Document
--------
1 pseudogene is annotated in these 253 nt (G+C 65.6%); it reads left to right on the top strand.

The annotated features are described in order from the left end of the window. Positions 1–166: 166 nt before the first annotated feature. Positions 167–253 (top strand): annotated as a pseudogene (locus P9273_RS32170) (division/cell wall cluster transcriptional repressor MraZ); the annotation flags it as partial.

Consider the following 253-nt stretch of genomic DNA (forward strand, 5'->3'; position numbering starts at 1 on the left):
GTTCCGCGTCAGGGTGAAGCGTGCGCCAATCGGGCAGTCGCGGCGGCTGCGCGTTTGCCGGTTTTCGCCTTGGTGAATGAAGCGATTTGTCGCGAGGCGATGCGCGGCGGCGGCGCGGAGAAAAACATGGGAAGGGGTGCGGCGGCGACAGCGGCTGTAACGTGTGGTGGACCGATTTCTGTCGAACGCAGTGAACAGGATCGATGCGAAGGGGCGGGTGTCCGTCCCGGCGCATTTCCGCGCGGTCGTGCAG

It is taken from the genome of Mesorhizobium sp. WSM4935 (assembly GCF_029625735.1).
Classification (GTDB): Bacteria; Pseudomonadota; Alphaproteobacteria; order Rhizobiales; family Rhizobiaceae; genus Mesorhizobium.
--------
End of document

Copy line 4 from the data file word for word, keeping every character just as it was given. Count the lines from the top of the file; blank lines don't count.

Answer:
GTTCCGCGTCAGGGTGAAGCGTGCGCCAATCGGGCAGTCGCGGCGGCTGCGCGTTTGCCGGTTTTCGCCTTGGTGAATGAAGCGATTTGTCGCGAGGCGATGCGCGGCGGCGGCGCGGAGAAAAACATGGGAAGGGGTGCGGCGGCGACAGCGGCTGTAACGTGTGGTGGACCGATTTCTGTCGAACGCAGTGAACAGGATCGATGCGAAGGGGCGGGTGTCCGTCCCGGCGCATTTCCGCGCGGTCGTGCAG